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Thread: Brazing to Thin Sections of Main Tubes

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    Default Brazing to Thin Sections of Main Tubes

    Hello everyone -

    Long time lurker, first time poster. I'm currently drawing up frame number... 6-ish... and have run into a question. I've read nearly every thread on this forum over the last couple of years, but I do apologize in advance if this has been covered previously. My bookmarks didn't reveal much.

    This project is a dropped top-tube, mixte-style frame for my wife. All fillet brazed. The top tube will connect to the middle of the seat tube. There will be two sets of seat stays - one attaching to the seat tube directly behind the top tube and one in the traditional place. All fastback style, fillet brazed again.

    I've built one frame previously in this style, for myself. In that case, I used a straight gauge 1.25"/.035" seat tube, with a reinforcement sleeve only at the top-most junction. (Thanks to Steve Garro and John Norstog, who discussed this in a thread long ago.)

    This time, I'd like to use a 28.6 seat tube, if I can. It seems my options are 1. An externally butted tube, everything brazed directly to it, or 2. A single-butted seat tube with sleeves at (both? or just the top-most?) brazing points.

    Are there any rules-of-thumb you've come to accept when brazing to the thin part of butted tubes? I know there's been discussion of braze-on placement (like shifter bosses on downtubes) landing in the thin section of a tube, but anything specific to seat tubes? Is the concern, in this case, distortion and insertion of the seat post, or general strength of the tube itself?

    Thank you for any replies. I appreciate your willingness to share more than I could state here!

    (Also, the photos and ramblings of a hack-hobbyist, if you're interested: Instagram @theblandbicycle )

    -Chris

    Chris Blandford
     

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    Default Re: Brazing to Thin Sections of Main Tubes

    Add the braze-on to the tube before adding the tube to the frame assembly.
    Do otherwise at your own peril.

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    Default Re: Brazing to Thin Sections of Main Tubes

    Quote Originally Posted by cblandford View Post
    Is the concern, in this case, distortion and insertion of the seat post, or general strength of the tube itself?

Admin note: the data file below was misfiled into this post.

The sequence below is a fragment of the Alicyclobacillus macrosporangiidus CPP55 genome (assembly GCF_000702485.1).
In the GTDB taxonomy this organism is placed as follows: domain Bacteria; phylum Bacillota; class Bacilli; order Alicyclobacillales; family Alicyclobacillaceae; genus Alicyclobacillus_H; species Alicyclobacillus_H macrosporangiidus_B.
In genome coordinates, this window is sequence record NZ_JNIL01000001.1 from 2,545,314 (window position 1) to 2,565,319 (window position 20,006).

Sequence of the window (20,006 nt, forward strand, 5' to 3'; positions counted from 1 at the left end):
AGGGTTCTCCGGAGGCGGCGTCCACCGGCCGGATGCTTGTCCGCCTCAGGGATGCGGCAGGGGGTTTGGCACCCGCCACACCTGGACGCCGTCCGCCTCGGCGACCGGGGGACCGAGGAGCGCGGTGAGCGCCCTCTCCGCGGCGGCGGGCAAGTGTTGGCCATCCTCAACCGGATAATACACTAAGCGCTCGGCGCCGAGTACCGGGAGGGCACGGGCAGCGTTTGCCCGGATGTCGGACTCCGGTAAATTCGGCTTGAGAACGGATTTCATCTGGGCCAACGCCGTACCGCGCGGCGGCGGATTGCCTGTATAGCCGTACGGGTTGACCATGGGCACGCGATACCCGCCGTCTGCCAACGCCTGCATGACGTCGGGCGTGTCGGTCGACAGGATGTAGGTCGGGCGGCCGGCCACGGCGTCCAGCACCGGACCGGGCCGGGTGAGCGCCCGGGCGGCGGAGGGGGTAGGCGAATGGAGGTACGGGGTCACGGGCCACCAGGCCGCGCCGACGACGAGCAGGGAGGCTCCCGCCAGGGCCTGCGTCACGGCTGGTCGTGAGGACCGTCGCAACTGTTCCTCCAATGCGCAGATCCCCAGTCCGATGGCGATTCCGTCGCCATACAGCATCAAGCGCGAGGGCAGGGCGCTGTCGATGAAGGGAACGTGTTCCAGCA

...yes.

    Add beef and you should be ok.

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    Default Re: Brazing to Thin Sections of Main Tubes

    Eric - thanks. Add beef to the joint at the top of both pairs of seatstays? Or only at the top of the usual pair (where reaming through distortion would cause issues)?

    Chris Blandford
     

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    Default Re: Brazing to Thin Sections of Main Tubes

    Quote Originally Posted by e-RICHIE View Post
    Add the braze-on to the tube before adding the tube to the frame assembly.
    Do otherwise at your own peril.
    Thanks Richard - I appreciate the advice!

    -Chris

    Chris Blandford
     

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    Default Re: Brazing to Thin Sections of Main Tubes

    I'd be hesitant about any stays brazed on a .6mm seat tube wall.

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    Default Re: Brazing to Thin Sections of Main Tubes

    Quote Originally Posted by Eric Estlund View Post
    I'd be hesitant about any stays brazed on a .6mm seat tube wall.
    Great - that helps a lot. Thank you for taking the time!

    Chris Blandford
     

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    Default Re: Brazing to Thin Sections of Main Tubes

    IMG_3285.JPG


    Here is my solution


    - Garro.
    Steve Garro, Coconino Cycles.
    Frames & Bicycles built to measure and Custom wheels
    Hecho en Flagstaff, Arizona desde 2003
    www.coconinocycles.com
    www.coconinocycles.blogspot.com